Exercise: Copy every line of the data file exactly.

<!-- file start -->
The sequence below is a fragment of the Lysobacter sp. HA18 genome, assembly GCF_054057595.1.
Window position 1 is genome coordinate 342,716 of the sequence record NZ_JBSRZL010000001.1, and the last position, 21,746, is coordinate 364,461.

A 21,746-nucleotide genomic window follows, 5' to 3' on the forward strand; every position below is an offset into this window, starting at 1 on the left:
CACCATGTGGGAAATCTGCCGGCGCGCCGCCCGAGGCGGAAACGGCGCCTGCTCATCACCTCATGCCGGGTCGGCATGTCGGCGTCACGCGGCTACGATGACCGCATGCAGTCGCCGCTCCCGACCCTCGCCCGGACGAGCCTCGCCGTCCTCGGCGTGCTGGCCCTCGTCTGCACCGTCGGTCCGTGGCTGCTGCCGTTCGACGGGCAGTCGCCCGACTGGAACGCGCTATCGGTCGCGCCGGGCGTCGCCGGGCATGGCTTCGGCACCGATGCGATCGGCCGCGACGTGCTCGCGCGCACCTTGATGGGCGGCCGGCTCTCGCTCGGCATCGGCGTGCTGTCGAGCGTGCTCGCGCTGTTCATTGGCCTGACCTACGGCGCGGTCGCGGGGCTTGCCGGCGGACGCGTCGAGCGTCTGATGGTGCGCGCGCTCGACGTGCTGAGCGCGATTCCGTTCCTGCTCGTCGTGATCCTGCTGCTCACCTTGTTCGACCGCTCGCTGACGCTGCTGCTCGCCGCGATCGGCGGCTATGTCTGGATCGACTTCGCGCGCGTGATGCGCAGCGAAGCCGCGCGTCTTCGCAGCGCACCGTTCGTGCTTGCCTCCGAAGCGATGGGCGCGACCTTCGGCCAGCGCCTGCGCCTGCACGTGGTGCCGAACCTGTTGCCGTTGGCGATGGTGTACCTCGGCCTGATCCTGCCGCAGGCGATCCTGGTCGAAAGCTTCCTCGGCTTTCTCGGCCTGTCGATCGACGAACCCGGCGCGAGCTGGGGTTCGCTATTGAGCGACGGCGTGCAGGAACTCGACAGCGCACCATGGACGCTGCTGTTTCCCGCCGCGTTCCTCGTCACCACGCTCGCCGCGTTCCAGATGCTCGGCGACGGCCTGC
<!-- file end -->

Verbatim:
The sequence below is a fragment of the Lysobacter sp. HA18 genome, assembly GCF_054057595.1.
Window position 1 is genome coordinate 342,716 of the sequence record NZ_JBSRZL010000001.1, and the last position, 21,746, is coordinate 364,461.

A 21,746-nucleotide genomic window follows, 5' to 3' on the forward strand; every position below is an offset into this window, starting at 1 on the left:
CACCATGTGGGAAATCTGCCGGCGCGCCGCCCGAGGCGGAAACGGCGCCTGCTCATCACCTCATGCCGGGTCGGCATGTCGGCGTCACGCGGCTACGATGACCGCATGCAGTCGCCGCTCCCGACCCTCGCCCGGACGAGCCTCGCCGTCCTCGGCGTGCTGGCCCTCGTCTGCACCGTCGGTCCGTGGCTGCTGCCGTTCGACGGGCAGTCGCCCGACTGGAACGCGCTATCGGTCGCGCCGGGCGTCGCCGGGCATGGCTTCGGCACCGATGCGATCGGCCGCGACGTGCTCGCGCGCACCTTGATGGGCGGCCGGCTCTCGCTCGGCATCGGCGTGCTGTCGAGCGTGCTCGCGCTGTTCATTGGCCTGACCTACGGCGCGGTCGCGGGGCTTGCCGGCGGACGCGTCGAGCGTCTGATGGTGCGCGCGCTCGACGTGCTGAGCGCGATTCCGTTCCTGCTCGTCGTGATCCTGCTGCTCACCTTGTTCGACCGCTCGCTGACGCTGCTGCTCGCCGCGATCGGCGGCTATGTCTGGATCGACTTCGCGCGCGTGATGCGCAGCGAAGCCGCGCGTCTTCGCAGCGCACCGTTCGTGCTTGCCTCCGAAGCGATGGGCGCGACCTTCGGCCAGCGCCTGCGCCTGCACGTGGTGCCGAACCTGTTGCCGTTGGCGATGGTGTACCTCGGCCTGATCCTGCCGCAGGCGATCCTGGTCGAAAGCTTCCTCGGCTTTCTCGGCCTGTCGATCGACGAACCCGGCGCGAGCTGGGGTTCGCTATTGAGCGACGGCGTGCAGGAACTCGACAGCGCACCATGGACGCTGCTGTTTCCCGCCGCGTTCCTCGTCACCACGCTCGCCGCGTTCCAGATGCTCGGCGACGGCCTGC